Mrs. Everything

Mrs. Everything

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An instant New York Times bestseller

“A multigenerational narrative that’s nothing short of brilliant.” —People
“Simply unputdownable.” —Good Housekeeping
“The perfect book club pick.” —SheReads

Named a Best Book of Summer by Entertainment Weekly, Cosmopolitan, Woman’s Day, PopSugar, HelloGiggles, and Refinery29

From Jennifer Weiner, the #1 New York Times bestselling author of Who Do You Love and In Her Shoes comes a smart, thoughtful, and timely exploration of two sisters’ lives from the 1950s to the present as they struggle to find their places—and be true to themselves—in a rapidly evolving world.

Do we change or does the world change us?

Jo and Bethie Kaufman were born into a world full of promise.

Growing up in 1950s Detroit, they live in a perfect “Dick and Jane” house, where their roles in the family are clearly defined. Jo is the tomboy, the bookish rebel with a passion to make the world more fair; Bethie is the pretty, feminine good girl, a would-be star who enjoys the power her beauty confers and dreams of a traditional life.

But the truth ends up looking different from what the girls imagined. Jo and Bethie survive traumas and tragedies. As their lives unfold against the background of free love and Vietnam, Woodstock and women’s lib, Bethie becomes an adventure-loving wild child who dives headlong into the counterculture and is up for anything (except settling down). Meanwhile, Jo becomes a proper young mother in Connecticut, a witness to the changing world instead of a participant. Neither woman inhabits the world she dreams of, nor has a life that feels authentic or brings her joy. Is it too late for the women to finally stake a claim on happily ever after?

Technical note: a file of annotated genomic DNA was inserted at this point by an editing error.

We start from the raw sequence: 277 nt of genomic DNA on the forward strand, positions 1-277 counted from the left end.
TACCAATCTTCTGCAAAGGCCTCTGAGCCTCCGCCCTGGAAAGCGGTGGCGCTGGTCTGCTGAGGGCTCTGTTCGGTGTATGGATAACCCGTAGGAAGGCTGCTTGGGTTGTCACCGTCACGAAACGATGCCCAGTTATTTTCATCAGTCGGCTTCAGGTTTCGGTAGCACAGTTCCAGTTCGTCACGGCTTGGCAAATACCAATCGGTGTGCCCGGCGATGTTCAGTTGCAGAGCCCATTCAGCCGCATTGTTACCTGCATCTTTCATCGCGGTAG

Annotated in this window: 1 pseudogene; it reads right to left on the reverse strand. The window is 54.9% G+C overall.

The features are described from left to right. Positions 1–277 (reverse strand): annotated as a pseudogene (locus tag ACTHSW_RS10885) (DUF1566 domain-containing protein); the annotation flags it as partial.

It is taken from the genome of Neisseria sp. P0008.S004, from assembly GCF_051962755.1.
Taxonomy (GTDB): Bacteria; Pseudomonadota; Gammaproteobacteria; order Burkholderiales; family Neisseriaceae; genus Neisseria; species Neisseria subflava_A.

In her most ambitious novel yet, Jennifer Weiner tells a story of two sisters who, with their different dreams and different paths, offer answers to the question: How should a woman be in the world?

Product Details

ISBN-13: 9781508251798
Publisher: Simon & Schuster Audio
Publication date: 06/11/2019
Edition description: Unabridged
Sales rank: 75,927
Product dimensions: 5.10(w) x 5.90(h) x 1.50(d)

About the Author

Jennifer Weiner is the #1 New York Times bestselling author of sixteen books, including Good in Bed, In Her Shoes, and her memoir, Hungry Heart: Adventures in Life, Love, and Writing. A graduate of Princeton University and contributor to the New York Times Opinion section, Jennifer lives with her family in Philadelphia. Visit her online at

Ari Graynor starred in Showtime’s I’m Dying Up Here, as well as the films The Front Runner and The Disaster Artist. Other film credits include For a Good Time Call, Nick & Norah’s Infinite Playlist, and The Sitter, among others. Extensive theater work includes Brooklyn Boy, The Little Dog Laughed, and Yen, for which she received a Lucille Lortel nomination.


Philadelphia, Pennsylvania

Date of Birth:

March 28, 1970

Place of Birth:

De Ridder, Louisiana


B.A., Princeton University, 1991

Read an Excerpt

Mrs. Everything